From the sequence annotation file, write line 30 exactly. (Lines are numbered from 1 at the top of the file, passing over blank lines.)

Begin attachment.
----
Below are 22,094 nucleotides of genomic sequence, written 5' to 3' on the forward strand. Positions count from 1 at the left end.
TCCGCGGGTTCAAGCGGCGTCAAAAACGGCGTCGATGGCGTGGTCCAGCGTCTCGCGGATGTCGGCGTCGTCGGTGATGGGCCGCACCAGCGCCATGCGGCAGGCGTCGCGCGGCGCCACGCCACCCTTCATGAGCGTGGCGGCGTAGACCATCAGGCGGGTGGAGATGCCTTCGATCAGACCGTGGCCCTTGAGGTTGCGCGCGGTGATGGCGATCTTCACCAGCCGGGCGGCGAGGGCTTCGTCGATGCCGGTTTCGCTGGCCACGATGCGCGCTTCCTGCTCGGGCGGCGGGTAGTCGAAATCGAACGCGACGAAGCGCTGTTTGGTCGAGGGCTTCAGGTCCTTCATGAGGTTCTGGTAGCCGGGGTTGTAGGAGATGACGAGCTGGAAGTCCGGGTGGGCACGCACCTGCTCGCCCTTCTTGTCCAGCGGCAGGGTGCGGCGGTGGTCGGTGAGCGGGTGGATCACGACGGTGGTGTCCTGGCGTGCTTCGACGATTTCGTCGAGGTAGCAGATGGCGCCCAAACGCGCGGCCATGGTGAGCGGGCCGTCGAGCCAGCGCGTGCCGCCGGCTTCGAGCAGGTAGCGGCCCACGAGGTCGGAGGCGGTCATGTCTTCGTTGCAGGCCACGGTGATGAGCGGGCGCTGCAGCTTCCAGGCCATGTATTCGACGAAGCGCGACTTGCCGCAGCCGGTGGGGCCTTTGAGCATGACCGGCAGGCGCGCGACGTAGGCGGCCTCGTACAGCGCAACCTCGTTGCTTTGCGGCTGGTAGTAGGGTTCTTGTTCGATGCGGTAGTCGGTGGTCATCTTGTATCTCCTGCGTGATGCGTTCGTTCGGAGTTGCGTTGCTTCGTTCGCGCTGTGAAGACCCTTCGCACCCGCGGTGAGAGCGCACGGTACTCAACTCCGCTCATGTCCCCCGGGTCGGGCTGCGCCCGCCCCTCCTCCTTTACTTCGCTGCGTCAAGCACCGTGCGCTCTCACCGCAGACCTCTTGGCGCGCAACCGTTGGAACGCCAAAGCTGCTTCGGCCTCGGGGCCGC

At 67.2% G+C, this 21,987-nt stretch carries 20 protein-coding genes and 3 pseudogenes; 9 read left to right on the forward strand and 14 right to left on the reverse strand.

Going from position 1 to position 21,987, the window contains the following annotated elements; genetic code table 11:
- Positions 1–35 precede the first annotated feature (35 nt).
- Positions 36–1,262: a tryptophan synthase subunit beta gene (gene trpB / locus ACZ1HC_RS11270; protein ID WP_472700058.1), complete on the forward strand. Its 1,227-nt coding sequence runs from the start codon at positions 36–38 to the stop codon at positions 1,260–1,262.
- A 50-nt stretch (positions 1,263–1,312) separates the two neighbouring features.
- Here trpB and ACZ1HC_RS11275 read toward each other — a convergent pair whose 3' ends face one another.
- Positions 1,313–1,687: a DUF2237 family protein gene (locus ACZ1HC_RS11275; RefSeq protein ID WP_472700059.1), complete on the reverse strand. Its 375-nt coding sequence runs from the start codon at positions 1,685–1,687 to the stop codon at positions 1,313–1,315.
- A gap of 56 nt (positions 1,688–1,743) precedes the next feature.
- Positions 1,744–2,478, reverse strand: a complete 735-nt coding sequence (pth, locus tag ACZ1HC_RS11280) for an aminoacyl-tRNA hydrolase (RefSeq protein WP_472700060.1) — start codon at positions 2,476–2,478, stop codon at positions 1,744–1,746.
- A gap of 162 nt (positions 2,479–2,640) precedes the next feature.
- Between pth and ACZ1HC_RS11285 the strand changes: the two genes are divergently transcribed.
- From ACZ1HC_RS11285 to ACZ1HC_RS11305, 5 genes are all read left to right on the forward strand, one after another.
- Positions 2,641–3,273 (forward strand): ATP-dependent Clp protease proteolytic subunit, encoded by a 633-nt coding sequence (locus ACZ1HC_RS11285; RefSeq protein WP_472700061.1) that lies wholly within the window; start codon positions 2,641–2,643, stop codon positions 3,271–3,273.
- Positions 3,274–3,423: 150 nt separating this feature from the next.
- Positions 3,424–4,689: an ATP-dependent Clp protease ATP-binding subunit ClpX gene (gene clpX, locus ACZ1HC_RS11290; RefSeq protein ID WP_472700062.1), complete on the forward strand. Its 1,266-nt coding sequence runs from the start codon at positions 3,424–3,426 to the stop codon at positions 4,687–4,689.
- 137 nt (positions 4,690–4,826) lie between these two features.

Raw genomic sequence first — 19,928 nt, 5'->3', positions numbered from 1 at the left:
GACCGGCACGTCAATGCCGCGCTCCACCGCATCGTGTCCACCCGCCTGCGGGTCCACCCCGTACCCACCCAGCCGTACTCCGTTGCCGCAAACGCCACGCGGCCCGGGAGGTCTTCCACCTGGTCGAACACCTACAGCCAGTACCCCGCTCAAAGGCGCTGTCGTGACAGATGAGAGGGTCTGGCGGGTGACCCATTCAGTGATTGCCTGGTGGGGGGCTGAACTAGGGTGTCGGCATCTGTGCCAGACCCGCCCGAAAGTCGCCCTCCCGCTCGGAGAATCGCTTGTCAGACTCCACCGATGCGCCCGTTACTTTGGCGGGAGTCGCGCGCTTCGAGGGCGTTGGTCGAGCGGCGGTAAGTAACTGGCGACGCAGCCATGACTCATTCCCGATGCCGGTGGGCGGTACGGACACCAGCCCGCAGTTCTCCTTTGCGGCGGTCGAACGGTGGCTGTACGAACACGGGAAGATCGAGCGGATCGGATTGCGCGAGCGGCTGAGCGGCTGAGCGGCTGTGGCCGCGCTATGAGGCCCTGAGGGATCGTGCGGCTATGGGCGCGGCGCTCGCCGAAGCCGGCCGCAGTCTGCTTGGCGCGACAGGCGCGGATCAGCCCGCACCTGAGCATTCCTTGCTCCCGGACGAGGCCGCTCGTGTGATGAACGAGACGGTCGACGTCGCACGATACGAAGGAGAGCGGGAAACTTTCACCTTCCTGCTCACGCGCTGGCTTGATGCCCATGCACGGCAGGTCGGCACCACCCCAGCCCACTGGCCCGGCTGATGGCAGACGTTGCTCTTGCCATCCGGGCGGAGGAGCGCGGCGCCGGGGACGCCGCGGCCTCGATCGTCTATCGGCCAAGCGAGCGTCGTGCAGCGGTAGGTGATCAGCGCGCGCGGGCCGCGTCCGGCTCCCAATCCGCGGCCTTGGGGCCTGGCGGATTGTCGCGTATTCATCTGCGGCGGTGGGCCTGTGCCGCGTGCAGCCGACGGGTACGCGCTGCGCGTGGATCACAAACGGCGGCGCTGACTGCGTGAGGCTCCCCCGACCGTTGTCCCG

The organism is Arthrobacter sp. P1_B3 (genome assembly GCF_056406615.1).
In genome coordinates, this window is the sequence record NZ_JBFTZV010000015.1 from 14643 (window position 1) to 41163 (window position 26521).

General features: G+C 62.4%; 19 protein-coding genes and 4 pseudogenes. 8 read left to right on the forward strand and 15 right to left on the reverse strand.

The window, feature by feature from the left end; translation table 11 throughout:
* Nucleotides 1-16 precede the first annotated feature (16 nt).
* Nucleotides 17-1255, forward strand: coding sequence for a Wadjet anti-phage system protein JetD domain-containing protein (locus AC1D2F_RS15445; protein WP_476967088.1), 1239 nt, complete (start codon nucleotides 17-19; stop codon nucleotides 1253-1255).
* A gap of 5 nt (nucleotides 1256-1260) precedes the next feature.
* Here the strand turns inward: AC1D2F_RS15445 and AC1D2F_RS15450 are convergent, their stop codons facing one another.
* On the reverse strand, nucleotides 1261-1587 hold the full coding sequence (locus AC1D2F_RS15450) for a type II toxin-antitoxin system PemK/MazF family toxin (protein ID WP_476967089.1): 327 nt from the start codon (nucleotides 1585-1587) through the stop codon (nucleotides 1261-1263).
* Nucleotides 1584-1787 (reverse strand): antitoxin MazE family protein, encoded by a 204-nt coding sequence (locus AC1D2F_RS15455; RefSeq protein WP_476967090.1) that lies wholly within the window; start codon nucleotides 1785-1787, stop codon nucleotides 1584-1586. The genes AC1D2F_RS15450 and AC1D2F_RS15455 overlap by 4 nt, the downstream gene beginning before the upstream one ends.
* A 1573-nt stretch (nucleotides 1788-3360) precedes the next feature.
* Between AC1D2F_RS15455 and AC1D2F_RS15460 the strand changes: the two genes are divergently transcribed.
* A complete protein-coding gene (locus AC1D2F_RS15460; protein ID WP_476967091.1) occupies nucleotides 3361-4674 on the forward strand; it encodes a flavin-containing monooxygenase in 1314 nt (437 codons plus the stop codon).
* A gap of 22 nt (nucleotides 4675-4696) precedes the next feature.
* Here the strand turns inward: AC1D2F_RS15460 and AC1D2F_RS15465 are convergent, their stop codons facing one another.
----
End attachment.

* Nucleotides 1584-1787 (reverse strand): antitoxin MazE family protein, encoded by a 204-nt coding sequence (locus AC1D2F_RS15455; RefSeq protein WP_476967090.1) that lies wholly within the window; start codon nucleotides 1785-1787, stop codon nucleotides 1584-1586. The genes AC1D2F_RS15450 and AC1D2F_RS15455 overlap by 4 nt, the downstream gene beginning before the upstream one ends.